“If your pictures aren’t good enough, you are not close enough.”Robert Capa
By Virginia Valenzuela, Arts Editor
The concept of what is ‘normal’ is informed by where people come from, the history they learned, the foods they ate, the sounds that lulled them or awoke them from sleep. For children across the world who live amid chaos, that idea of ‘normal’ changes with each day. But as documentary photographer Rizacan Kumas shows us, there is still so much to love about life, even when that life is constantly disrupted. As Mr. Kumas told SuperRare:
“When you grow up [in a first world country], you go to school, you have friends, and the biggest sin you might see is cigarette smoke that your parents are trying to hide from you. The biggest thing in your life is trying to learn something. They don’t know about the other side of the coin.”
The people Mr. Kumas documents live in some of the most dangerous parts of the world, places where the sun is blinding, and the reality is too. War, violence, political unrest, displacement, and loss make up the backdrop for so many of his images. But the thing that shines through is not sadness; it is hope, happiness, and childhood wonder. The children featured in his latest drop, “Unrecognized Emotions,” followed him around as he documented the refugee camp in Pakistan where they lived. It was 2018, and they had left their homes in Afghanistan for a chance to live more peaceful life.
“When I was talking to the grown-ups I saw those children following me and giggling with each other. We understood each other, not with the same language, but in an emotional way. I turned to them, smiled at them, and showed with my hand that I wanted to take their picture, and they smiled. They posed like that, in such a natural way. Every child [in the picture] shows a completely different emotion.”
Not fear, not resentment, not envy. The children look into the camera without direction, without care of how they looked or how they would be perceived. These are children who don’t have playgrounds or daycare or even organized schooling. They find adventure, and friendship, in curious places.
“Normal children don’t play in the sewers,” Mr. Kumas told us. “Kids in these areas play in sewers, surrounded by filth, but these kids play in there, live in there, they have fun in there. In the end, they are children. They want to play, they want to learn, they are innocent. When they see someone who comes from another world, they see you with curious eyes.”
Mr. Kumas came to documentary photography because he wanted to share these parts of the world, these untold stories, with other people, so that they would be pushed to do something about it. He wanted to share images of an unfiltered existence so that those of us who live privileged lives might see the world anew. “Other types of photography allow you to reproduce everything,” he told SuperRare. “You can hire the same model, build the same lights, the same set. It’s not 100% reproduced, but you can get very close. But in documentary photography, when that moment is gone, it’s gone. It’s a super unique moment in time. You cannot touch it, you cannot change it. Every element in your frame tells that story.”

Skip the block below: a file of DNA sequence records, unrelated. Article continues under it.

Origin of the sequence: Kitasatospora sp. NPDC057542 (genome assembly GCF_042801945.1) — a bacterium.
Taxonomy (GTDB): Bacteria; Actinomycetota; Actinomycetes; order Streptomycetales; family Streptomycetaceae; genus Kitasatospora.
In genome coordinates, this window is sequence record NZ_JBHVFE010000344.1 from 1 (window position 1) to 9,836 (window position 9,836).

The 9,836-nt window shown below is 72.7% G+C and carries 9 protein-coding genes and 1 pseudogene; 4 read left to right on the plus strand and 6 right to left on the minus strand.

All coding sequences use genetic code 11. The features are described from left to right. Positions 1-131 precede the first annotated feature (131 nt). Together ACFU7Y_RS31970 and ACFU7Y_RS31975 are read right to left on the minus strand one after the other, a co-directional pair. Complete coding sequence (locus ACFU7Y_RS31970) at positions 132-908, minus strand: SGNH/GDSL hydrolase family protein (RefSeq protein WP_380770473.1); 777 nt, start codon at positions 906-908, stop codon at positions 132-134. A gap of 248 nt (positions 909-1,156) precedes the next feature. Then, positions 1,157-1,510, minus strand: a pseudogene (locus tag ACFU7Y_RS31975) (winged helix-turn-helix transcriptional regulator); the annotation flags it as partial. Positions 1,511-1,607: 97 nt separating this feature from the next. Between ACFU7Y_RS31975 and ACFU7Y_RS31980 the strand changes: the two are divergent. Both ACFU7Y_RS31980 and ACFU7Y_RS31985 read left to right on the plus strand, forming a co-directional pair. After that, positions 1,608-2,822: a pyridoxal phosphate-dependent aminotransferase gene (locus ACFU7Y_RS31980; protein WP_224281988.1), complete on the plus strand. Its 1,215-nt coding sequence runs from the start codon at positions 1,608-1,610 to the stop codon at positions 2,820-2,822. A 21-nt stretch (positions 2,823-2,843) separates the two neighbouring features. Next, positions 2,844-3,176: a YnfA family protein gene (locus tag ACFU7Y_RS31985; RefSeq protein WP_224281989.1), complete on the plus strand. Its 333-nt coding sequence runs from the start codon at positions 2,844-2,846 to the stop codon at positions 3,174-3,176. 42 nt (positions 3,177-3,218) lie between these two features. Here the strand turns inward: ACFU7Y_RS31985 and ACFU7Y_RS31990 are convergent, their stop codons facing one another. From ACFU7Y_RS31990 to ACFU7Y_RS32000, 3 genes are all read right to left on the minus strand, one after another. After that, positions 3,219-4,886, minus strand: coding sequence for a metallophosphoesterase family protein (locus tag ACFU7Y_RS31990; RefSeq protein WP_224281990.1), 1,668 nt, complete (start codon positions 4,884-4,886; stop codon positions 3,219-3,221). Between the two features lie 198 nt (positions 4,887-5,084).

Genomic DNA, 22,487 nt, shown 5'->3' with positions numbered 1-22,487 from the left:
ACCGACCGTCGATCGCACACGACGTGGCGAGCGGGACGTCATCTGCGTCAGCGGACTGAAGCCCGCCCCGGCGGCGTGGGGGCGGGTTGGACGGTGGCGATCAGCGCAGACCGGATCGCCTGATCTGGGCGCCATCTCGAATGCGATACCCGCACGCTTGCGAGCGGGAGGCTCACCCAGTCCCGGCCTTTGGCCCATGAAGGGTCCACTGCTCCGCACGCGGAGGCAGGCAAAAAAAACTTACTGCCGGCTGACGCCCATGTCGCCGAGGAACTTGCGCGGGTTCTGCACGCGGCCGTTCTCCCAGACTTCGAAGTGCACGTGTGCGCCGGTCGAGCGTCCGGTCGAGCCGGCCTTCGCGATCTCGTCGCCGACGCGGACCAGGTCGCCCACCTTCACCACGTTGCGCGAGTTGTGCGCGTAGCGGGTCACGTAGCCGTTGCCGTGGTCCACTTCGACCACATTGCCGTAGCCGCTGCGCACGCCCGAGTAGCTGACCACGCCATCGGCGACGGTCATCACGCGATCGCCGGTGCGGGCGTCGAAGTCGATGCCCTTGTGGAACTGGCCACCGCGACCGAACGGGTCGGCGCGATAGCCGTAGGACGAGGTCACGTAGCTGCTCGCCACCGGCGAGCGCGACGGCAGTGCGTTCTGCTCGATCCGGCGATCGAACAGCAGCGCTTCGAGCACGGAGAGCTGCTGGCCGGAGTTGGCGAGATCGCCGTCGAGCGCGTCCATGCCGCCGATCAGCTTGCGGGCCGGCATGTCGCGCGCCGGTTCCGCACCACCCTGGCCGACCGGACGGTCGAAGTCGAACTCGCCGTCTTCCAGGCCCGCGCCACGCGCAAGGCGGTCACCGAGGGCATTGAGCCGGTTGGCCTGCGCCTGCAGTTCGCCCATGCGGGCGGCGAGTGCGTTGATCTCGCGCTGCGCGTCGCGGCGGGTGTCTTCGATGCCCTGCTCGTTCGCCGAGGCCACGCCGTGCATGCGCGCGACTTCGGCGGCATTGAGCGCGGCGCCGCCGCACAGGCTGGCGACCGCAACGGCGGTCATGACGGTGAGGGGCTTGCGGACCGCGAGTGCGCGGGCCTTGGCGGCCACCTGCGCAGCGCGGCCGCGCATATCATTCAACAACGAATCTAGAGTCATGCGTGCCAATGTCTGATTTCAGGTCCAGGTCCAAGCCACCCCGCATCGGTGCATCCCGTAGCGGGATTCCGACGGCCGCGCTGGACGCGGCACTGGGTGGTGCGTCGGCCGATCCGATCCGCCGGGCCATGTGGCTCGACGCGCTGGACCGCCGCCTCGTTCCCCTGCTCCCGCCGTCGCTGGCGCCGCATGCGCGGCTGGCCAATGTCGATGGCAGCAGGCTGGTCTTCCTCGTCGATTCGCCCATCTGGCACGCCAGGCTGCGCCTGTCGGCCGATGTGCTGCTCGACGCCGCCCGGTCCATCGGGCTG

And what story is that exactly? So often we see privilege and poverty living almost hand in hand. We see city streets where modern apartment buildings overshadow dilapidated homes. We see suburbs that change from white picket fences to broken windows in the blink of an eye. In places like Pakistan, we see just how close the two sides of the same coin can be.
“We are living in the same world, but we are not living in the same world, Mr. Kumas said. “When I was there, I was staying in a really luxurious place, in the middle of Islamabad in Pakistan. The refugee camps are just 20 minutes away from the city center. Everything is so amazing, and after a short drive you arrive in another world. I spent hours and hours there and I listened to their stories, and after that I came back to that luxury place, and I asked myself: why is it that I can live in luxury here, and they can’t?”
Documentary photography brings you to dangerous places, but it challenges you to find beauty, to make art. It helps to connect people all across the world, those of us who are lucky enough to have the means to travel, as well as those of us who do not.
Whoever comes in with the highest bid for “Unrecognized Emotions” will not only own a piece of history, but they will also help shape the future. “He or she will donate money to the Malala Fund,” said Mr. Kumas, who is donating all proceeds of the sale to charity. “And I say, if you are generous enough, I will send you a 1 of 1 edition in the real world, a signed art print.”
For someone like Mr. Kumas who has learned so much about what people, especially women and children, go through in the darkest parts of the world, giving it all back came naturally. “I’m earning money from their backstories. If you are not changed by those stories, you are a selfish person. Selfish people don’t have a place in the art world because artists, [especially those in documentary photography], should have a responsibility to the world, and to help people who are suffering.”
“As the famous documentary photographer Robert Capa said, ‘If your pictures aren’t good enough, you are not close enough.’ I have modeled my career after that quote,” said Rizacan Kumas.
“Unrecognized Emotions” sold this morning for 9 ETH, or $30,690. To join Mr. Kumas in giving back, you can visit the Malala Fund’s donation page below.